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ArticleExploring the ecology of deep-sea hydrothermal vents in a metacommunity framework(Frontiers Media, 2018-02-21) Mullineaux, Lauren S. ; Metaxas, Anna ; Beaulieu, Stace E. ; Bright, Monika ; Gollner, Sabine ; Grupe, Benjamin ; Herrera, Santiago ; Kellner, Julie B. ; Levin, Lisa A. ; Mitarai, Satoshi ; Neubert, Michael G. ; Thurnherr, Andreas M. ; Tunnicliffe, Verena ; Watanabe, Hiromi K. ; Won, Yong-JinSpecies inhabiting deep-sea hydrothermal vents are strongly influenced by the geological setting, as it provides the chemical-rich fluids supporting the food web, creates the patchwork of seafloor habitat, and generates catastrophic disturbances that can eradicate entire communities. The patches of vent habitat host a network of communities (a metacommunity) connected by dispersal of planktonic larvae. The dynamics of the metacommunity are influenced not only by birth rates, death rates and interactions of populations at the local site, but also by regional influences on dispersal from different sites. The connections to other communities provide a mechanism for dynamics at a local site to affect features of the regional biota. In this paper, we explore the challenges and potential benefits of applying metacommunity theory to vent communities, with a particular focus on effects of disturbance. We synthesize field observations to inform models and identify data gaps that need to be addressed to answer key questions including: (1) what is the influence of the magnitude and rate of disturbance on ecological attributes, such as time to extinction or resilience in a metacommunity; (2) what interactions between local and regional processes control species diversity, and (3) which communities are “hot spots” of key ecological significance. We conclude by assessing our ability to evaluate resilience of vent metacommunities to human disturbance (e.g., deep-sea mining). Although the resilience of a few highly disturbed vent systems in the eastern Pacific has been quantified, these values cannot be generalized to remote locales in the western Pacific or mid Atlantic where disturbance rates are different and information on local controls is missing.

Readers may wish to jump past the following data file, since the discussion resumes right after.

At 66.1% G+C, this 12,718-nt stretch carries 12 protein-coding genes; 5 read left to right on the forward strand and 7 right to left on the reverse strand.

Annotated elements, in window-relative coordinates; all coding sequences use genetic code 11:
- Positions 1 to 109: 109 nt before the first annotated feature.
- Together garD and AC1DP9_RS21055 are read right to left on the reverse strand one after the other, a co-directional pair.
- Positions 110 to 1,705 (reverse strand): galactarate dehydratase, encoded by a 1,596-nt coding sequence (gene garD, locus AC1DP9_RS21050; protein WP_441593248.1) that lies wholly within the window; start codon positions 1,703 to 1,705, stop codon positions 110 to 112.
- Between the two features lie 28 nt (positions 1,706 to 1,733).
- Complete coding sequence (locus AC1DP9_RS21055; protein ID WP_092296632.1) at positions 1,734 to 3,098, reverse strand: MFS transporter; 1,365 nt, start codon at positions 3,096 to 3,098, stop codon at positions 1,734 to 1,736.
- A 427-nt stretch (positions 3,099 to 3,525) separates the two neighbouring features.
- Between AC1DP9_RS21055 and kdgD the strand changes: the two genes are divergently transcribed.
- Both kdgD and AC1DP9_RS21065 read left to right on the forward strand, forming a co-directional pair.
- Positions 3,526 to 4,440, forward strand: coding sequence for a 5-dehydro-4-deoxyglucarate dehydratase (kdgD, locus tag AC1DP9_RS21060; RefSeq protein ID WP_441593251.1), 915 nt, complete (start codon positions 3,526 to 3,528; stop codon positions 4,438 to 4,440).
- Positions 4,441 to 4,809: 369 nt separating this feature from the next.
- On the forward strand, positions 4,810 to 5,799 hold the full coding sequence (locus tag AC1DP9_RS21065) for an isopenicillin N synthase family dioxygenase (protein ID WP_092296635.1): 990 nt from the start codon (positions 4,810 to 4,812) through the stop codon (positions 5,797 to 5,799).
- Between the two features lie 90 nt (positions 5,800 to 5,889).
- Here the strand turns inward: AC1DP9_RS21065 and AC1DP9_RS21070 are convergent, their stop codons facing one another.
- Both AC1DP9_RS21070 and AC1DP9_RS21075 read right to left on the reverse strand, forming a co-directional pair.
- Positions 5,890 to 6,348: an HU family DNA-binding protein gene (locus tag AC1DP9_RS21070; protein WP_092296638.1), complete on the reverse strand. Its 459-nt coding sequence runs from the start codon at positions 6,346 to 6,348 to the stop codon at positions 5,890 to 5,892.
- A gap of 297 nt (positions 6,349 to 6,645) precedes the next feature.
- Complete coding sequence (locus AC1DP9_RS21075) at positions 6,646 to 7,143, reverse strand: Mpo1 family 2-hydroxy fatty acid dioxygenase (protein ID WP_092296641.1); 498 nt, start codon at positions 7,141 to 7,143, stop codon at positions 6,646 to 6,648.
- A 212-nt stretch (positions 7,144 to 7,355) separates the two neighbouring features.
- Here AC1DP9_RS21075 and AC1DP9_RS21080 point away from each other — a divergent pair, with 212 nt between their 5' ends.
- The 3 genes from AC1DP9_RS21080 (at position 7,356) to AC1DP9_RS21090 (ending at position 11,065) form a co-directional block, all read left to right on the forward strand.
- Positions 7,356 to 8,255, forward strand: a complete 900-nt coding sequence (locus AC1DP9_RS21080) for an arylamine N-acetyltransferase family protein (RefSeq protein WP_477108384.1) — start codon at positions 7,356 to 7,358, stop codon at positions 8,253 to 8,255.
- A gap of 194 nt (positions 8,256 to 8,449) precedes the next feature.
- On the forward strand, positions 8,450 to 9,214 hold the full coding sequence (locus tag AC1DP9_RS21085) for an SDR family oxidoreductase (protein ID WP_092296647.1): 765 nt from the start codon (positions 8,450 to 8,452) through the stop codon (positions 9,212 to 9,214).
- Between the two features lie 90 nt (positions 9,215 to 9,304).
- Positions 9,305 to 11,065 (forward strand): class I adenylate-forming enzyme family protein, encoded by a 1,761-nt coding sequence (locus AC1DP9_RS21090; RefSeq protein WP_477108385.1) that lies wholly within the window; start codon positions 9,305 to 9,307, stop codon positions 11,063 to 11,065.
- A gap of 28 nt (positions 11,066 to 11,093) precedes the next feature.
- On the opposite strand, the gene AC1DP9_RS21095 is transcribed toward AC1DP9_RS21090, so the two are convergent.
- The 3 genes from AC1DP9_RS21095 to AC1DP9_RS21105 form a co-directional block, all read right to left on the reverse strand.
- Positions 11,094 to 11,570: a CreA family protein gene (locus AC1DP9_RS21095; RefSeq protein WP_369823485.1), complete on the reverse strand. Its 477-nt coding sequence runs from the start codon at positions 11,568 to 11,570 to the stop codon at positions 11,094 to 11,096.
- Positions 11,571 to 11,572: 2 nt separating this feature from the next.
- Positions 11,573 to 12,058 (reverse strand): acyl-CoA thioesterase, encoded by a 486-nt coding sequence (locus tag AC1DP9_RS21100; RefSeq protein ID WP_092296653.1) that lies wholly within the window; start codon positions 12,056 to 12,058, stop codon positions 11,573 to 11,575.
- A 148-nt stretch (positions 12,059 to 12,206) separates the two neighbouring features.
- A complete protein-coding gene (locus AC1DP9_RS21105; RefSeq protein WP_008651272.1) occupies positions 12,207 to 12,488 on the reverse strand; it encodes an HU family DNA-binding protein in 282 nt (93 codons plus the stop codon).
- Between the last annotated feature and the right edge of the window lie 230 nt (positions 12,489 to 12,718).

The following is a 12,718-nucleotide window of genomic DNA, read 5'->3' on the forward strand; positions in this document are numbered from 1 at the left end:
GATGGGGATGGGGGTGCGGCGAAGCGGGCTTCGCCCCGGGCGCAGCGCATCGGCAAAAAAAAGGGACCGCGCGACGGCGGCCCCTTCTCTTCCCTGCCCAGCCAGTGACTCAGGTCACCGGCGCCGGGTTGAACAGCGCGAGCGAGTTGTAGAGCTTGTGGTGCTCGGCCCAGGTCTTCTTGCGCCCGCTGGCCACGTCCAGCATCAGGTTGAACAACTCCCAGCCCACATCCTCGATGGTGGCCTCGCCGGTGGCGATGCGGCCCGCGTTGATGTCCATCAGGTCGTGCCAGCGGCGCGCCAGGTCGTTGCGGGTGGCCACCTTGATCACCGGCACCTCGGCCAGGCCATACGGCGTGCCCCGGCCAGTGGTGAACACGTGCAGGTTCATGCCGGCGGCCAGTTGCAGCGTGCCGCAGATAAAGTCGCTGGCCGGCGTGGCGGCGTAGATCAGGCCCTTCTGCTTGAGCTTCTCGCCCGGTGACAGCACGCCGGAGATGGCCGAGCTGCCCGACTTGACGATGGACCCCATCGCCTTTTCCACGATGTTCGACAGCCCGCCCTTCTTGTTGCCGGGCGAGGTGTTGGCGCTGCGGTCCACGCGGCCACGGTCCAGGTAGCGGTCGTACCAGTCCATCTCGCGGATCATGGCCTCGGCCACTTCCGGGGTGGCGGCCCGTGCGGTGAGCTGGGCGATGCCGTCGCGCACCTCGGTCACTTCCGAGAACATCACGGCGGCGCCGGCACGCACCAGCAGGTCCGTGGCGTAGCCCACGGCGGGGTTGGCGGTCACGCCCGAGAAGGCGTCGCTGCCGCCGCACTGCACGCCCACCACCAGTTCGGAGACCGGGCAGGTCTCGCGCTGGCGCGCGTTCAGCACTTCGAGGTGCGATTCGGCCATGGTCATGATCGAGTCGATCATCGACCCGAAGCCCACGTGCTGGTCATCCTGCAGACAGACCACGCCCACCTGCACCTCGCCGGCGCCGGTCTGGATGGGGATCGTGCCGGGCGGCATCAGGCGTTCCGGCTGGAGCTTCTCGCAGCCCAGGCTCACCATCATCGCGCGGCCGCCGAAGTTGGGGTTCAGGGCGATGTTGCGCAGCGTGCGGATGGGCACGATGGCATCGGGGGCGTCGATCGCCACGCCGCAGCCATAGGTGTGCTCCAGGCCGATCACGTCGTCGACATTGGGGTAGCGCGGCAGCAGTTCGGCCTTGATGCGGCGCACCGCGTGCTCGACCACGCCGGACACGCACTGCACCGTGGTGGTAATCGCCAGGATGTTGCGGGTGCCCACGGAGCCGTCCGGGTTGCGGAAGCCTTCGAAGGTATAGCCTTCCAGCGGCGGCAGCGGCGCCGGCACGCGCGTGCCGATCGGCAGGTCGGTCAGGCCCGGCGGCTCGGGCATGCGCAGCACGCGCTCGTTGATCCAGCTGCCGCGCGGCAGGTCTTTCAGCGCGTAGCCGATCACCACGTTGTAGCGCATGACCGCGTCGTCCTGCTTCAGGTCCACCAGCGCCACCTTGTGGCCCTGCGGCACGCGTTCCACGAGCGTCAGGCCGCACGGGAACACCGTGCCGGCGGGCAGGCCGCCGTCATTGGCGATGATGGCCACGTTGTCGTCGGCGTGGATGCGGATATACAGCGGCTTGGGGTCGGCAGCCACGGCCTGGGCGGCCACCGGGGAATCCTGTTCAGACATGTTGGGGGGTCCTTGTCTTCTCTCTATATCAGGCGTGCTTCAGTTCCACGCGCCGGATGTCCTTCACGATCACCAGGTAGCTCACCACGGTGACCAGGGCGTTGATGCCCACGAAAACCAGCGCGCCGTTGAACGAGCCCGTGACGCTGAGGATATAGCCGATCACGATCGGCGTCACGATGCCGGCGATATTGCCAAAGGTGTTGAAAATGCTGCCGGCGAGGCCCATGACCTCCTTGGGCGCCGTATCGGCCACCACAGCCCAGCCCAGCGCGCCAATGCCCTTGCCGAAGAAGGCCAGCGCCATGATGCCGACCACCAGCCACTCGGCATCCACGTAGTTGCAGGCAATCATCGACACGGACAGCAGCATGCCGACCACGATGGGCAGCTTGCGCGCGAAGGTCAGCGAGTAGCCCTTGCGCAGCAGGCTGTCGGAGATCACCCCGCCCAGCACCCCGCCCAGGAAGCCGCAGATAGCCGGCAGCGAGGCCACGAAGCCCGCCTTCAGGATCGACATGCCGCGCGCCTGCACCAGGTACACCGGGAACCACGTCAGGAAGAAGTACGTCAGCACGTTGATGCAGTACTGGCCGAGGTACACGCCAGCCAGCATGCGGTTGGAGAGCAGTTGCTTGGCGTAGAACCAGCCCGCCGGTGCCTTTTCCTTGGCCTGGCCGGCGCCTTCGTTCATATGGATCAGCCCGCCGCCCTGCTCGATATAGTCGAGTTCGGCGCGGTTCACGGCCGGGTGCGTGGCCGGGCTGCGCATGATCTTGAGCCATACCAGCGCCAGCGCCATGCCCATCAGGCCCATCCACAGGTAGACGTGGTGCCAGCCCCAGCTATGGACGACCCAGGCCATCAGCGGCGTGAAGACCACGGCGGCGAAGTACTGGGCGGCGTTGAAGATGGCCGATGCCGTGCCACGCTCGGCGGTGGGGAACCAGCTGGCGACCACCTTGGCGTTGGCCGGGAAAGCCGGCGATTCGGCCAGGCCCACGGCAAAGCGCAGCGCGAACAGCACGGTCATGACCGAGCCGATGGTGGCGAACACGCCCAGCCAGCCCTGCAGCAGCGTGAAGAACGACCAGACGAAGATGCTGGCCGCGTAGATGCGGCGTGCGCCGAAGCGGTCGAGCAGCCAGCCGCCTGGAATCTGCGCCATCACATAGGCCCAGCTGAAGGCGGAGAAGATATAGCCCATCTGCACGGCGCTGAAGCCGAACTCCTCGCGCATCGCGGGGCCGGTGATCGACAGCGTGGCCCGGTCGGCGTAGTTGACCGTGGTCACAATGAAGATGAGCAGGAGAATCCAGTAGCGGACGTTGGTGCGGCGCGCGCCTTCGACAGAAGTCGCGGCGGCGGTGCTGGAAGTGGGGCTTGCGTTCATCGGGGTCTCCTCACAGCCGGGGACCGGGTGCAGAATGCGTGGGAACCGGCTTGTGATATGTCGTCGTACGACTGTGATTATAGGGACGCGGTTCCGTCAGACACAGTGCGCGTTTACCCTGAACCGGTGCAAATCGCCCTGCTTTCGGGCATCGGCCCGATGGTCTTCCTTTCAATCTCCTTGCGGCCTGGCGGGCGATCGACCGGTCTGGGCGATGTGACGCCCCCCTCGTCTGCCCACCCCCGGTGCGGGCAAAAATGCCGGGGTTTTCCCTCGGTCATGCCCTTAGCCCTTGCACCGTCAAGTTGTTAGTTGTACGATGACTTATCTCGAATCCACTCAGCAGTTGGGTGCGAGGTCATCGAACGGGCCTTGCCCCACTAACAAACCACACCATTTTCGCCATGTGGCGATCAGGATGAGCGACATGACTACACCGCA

PreprintContinuous monitoring of near-bottom mesoplankton communities in the East China Sea during a series of typhoons( 2014-12) Grossmann, Mary M. ; Gallager, Scott M. ; Mitarai, SatoshiTyphoons are a common feature of summer and autumn months in the East China Sea. These events often promote phytoplankton growth in surface waters as a result of upwelling and transport of nutrients, but their effects on sub-surface waters and ecosystems are little known. Furthermore, biological studies tend to focus on phytoplankton (using chlorophyll a assays), rather than on heterotrophic zooplankton. Indeed, measurements of biological and physicochemical changes induced by the storms are difficult to perform and risky, using standard shipboard sampling techniques. Using a camera mounted on an underwater, cabled observatory system in shallow coastal waters of Okinawa, Japan, we collected the first continuous, in-situ observations of the near-bottom, mesoplankton community during a series of typhoons. An increase in diatoms and radiolarians was found during all typhoons, whereas the response of larger zooplankton groups was variable between typhoons. A bloom of Trichodesmium cyanobacteria and diatoms was seen after a series of typhoons, while the total chlorophyll a concentration remained nearly unchanged at the sampling location. These findings shed new light on short-term responses of sub-surface ecosystems during typhoons.